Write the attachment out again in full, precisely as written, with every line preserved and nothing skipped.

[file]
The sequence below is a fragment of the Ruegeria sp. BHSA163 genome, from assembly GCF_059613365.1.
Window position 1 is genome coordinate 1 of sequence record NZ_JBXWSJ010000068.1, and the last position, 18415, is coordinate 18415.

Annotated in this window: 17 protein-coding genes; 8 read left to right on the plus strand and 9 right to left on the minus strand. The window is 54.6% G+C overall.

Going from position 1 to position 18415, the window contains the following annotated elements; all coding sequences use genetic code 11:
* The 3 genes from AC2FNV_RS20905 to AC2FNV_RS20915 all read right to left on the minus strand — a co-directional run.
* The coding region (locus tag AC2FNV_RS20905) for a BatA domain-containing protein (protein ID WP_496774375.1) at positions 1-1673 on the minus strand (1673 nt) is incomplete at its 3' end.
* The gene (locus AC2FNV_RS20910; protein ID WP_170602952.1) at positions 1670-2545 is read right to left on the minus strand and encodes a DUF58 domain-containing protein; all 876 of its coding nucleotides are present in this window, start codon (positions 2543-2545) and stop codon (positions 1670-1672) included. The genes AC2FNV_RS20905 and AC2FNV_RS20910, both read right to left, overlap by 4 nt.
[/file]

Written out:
The sequence below is a fragment of the Ruegeria sp. BHSA163 genome, from assembly GCF_059613365.1.
Window position 1 is genome coordinate 1 of sequence record NZ_JBXWSJ010000068.1, and the last position, 18415, is coordinate 18415.

Annotated in this window: 17 protein-coding genes; 8 read left to right on the plus strand and 9 right to left on the minus strand. The window is 54.6% G+C overall.

Going from position 1 to position 18415, the window contains the following annotated elements; all coding sequences use genetic code 11:
* The 3 genes from AC2FNV_RS20905 to AC2FNV_RS20915 all read right to left on the minus strand — a co-directional run.
* The coding region (locus tag AC2FNV_RS20905) for a BatA domain-containing protein (protein ID WP_496774375.1) at positions 1-1673 on the minus strand (1673 nt) is incomplete at its 3' end.
* The gene (locus AC2FNV_RS20910; protein ID WP_170602952.1) at positions 1670-2545 is read right to left on the minus strand and encodes a DUF58 domain-containing protein; all 876 of its coding nucleotides are present in this window, start codon (positions 2543-2545) and stop codon (positions 1670-1672) included. The genes AC2FNV_RS20905 and AC2FNV_RS20910, both read right to left, overlap by 4 nt.